Post by lessingham on Oct 30, 2019 10:20:22 GMT -5
I really do not like this night. I never have. Growing up it was never a big thing and the current festival seems to have been imported from America via Disney. But since kids have squat money it is aimed at adults, to splurge and dress up. I will refuse to open the door and will not dress up. I know I am a killjoy
In the 1950 most people in my community didn't have very much but managed to hand out candy cookies and fruit. Halloween was a time for me to get things I normally didn't have. On my best year I stayed out for 3 hours and got what I considered a "sizeable bag of treats."
My neighbors were religious and considered Halloween part of the devils doing but they had a "Harvest Party" which was kind of kool so I lucked out twice that year.
I enjoy it as a social event. Our geography isn’t frozen by this time of the year, so much of the neighborhood will setup shop in their driveways for a couple hours and wander to each other’s place for a chat while the kids come by. Plenty of elementary school age kids and younger out with their parents, so it’s fun.
One of our friends hosts a social event the weekend beforehand where they cover their driveway with plastic sheeting (for cleanup), provide tools, and have a massive pumpkin carving party for all their friends and neighbors in the front yard with potluck snacks.
I do miss less paranoid times as a child when we would hand-make popcorn balls to give out, or sometimes even caramel apples.
I remember when cookies, home made candy, popcorn balls and even caramel apples were never suspect as containing something harmful. I even remember drinking hot apple cider at a few places and never being concerned in our community.
Later when I was too old to go out on Halloween, I heard some dangerous things happened in some megs-cities a few years later but have since read some of the razor-blades and poison stories were just scare tactics to keep kids from going to some poorer neighborhoods.
And then there were the bold kids going out a night or two before Halloween trying to get candy over a 3 day period.
Most schools and the malls have something for the kids so I only see the neighbors and a 40 yr old developmental disabled woman with the mind of a 4 yr old on Halloween evening.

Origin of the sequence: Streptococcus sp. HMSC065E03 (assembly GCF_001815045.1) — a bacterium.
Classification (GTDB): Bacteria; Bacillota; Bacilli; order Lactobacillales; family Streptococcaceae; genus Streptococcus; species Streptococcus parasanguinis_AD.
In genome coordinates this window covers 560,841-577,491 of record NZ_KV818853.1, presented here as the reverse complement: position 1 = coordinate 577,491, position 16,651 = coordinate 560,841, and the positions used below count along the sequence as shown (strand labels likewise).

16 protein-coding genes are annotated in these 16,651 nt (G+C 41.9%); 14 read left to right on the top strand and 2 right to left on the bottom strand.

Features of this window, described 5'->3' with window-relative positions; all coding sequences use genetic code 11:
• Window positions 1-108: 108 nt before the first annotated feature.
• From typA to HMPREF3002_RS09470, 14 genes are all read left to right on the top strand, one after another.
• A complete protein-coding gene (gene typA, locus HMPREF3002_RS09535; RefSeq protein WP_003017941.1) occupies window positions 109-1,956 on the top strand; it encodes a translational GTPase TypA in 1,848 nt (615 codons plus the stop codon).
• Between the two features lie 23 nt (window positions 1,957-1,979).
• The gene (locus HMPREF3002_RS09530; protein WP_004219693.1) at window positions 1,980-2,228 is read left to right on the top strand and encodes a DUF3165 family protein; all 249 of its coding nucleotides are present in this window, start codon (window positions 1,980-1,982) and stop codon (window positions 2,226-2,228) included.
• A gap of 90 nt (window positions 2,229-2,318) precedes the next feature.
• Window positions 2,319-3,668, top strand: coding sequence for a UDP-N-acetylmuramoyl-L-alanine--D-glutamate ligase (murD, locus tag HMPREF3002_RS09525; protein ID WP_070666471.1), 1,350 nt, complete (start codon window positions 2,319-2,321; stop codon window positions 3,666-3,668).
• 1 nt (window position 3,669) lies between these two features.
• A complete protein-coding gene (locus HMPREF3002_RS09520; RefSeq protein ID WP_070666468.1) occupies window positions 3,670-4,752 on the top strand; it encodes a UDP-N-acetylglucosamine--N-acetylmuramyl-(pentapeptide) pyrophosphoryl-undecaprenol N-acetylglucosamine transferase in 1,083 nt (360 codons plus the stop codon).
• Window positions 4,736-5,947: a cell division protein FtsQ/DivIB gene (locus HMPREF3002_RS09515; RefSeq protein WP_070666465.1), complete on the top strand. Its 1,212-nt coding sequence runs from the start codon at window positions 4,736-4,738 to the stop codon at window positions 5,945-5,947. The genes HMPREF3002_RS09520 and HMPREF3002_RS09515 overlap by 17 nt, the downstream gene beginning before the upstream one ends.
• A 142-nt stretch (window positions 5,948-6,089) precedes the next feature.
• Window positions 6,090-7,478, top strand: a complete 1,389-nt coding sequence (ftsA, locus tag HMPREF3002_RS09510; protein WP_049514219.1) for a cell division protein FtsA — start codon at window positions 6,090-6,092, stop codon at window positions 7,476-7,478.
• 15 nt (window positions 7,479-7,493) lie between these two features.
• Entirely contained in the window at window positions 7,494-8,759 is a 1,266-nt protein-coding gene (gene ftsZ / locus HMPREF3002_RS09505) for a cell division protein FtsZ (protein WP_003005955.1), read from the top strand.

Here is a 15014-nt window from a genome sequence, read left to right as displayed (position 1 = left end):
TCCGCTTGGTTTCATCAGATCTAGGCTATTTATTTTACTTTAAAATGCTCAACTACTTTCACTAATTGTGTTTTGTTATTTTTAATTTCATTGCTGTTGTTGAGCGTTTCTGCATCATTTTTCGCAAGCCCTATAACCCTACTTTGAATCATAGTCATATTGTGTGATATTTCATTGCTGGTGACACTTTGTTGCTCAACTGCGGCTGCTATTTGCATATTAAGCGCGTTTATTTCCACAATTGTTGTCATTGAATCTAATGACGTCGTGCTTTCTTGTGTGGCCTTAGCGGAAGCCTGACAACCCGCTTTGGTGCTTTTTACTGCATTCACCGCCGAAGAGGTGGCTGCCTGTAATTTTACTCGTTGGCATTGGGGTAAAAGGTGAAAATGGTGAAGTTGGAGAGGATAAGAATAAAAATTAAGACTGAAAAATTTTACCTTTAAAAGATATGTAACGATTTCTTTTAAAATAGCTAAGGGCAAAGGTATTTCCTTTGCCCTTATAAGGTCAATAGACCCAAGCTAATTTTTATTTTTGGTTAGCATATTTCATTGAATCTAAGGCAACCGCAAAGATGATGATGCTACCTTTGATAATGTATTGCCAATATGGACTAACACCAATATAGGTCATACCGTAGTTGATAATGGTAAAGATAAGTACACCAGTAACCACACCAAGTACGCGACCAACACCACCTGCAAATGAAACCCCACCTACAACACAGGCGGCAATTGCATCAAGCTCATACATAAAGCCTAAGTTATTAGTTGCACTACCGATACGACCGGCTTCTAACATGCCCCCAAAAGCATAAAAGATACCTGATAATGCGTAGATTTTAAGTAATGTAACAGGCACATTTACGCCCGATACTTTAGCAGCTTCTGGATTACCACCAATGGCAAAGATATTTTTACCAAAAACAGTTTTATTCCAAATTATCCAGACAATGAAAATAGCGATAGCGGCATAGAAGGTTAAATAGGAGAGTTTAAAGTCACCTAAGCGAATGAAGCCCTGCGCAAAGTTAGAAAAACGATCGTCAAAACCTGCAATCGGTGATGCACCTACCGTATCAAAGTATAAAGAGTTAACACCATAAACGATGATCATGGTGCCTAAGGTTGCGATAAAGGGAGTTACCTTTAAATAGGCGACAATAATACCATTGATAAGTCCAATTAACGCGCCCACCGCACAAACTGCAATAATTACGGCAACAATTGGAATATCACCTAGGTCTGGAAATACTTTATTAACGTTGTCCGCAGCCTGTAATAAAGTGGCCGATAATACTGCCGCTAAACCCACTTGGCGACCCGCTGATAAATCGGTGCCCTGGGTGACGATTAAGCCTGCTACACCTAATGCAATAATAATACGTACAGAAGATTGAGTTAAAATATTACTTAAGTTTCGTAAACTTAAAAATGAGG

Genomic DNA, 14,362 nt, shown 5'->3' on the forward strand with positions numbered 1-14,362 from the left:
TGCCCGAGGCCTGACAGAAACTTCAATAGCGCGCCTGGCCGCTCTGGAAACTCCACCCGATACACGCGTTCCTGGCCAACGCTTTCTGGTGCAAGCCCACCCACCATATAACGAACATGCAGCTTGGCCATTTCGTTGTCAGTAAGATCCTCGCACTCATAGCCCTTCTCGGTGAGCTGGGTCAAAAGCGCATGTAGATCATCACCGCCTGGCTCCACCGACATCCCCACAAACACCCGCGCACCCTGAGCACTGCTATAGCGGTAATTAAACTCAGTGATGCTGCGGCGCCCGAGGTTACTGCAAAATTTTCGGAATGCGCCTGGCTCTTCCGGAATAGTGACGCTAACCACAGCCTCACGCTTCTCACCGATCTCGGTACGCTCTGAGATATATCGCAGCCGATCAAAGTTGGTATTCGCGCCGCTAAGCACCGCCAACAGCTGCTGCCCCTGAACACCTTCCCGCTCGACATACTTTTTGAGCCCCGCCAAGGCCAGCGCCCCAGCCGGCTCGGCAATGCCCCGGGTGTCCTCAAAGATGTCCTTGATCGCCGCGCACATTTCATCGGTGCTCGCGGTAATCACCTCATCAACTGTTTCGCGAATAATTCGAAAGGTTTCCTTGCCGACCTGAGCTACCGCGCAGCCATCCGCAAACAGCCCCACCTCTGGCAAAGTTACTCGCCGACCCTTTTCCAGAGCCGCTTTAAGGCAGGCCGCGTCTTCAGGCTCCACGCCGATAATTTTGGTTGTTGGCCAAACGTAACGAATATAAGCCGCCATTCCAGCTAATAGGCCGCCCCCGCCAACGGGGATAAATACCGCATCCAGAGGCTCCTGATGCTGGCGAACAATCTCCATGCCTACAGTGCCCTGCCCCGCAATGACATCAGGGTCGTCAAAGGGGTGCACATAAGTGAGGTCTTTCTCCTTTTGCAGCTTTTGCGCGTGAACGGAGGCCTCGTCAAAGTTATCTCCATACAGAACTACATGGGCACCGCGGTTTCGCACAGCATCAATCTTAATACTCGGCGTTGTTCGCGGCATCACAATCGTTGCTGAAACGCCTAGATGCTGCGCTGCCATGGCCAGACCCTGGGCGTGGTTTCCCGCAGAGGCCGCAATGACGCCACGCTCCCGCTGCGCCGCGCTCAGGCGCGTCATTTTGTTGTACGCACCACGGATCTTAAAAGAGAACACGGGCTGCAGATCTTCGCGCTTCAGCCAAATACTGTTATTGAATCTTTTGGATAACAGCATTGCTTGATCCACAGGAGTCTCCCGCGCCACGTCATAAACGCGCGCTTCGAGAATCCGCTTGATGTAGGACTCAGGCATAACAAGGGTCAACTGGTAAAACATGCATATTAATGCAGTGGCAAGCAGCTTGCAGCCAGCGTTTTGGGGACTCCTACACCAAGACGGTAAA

With all that said, what is left-over is mine so I just buy a small bag of Reece's Peanut Butter Cups. Come to think of it I might have some PB cups from last year.
Post by worksforme2 on Oct 31, 2019 7:59:58 GMT -5
1 of the pluses of being on a forum with members from other countries and cultures is the unexpected learning of celebrations and holidays mostly unheard of in the US. Fireworks and lighting up the neighborhood in remembrance of Guy Fawkes sounds like a great way to spend this Saturday night. Pop a few caps for me.
After the plot was revealed, Londoners began lighting celebratory bonfires, and in January 1606 an act of Parliament designated November 5 as a day of thanksgiving. Guy Fawkes Day festivities soon spread as far as the American colonies, where they became known as Pope Day. In keeping with the anti-Catholic sentiment of the time, British subjects on both sides of the Atlantic would burn an effigy of the pope. That tradition completely died out in the United States by the 19th century, whereas in Britain Guy Fawkes Day became a time to get together with friends and family, set off fireworks, light bonfires, attend parades and burn effigies of Fawkes. Children traditionally wheeled around their effigies demanding a “penny for the Guy” (a similar custom to Halloween trick-or-treating) and imploring crowds to “remember, remember the fifth of November.”
Post by northstarmom on Nov 2, 2019 20:24:17 GMT -5
Halloween is my favorite holiday. I love seeing kids in costumes and I love handing out candy. I also enjoy going to Halloween parties. I’m glad that I’m the part of Mexico I’m now in I can enjoy those plus Day of the Deaf.
Post by greatcoastal on Nov 3, 2019 8:54:19 GMT -5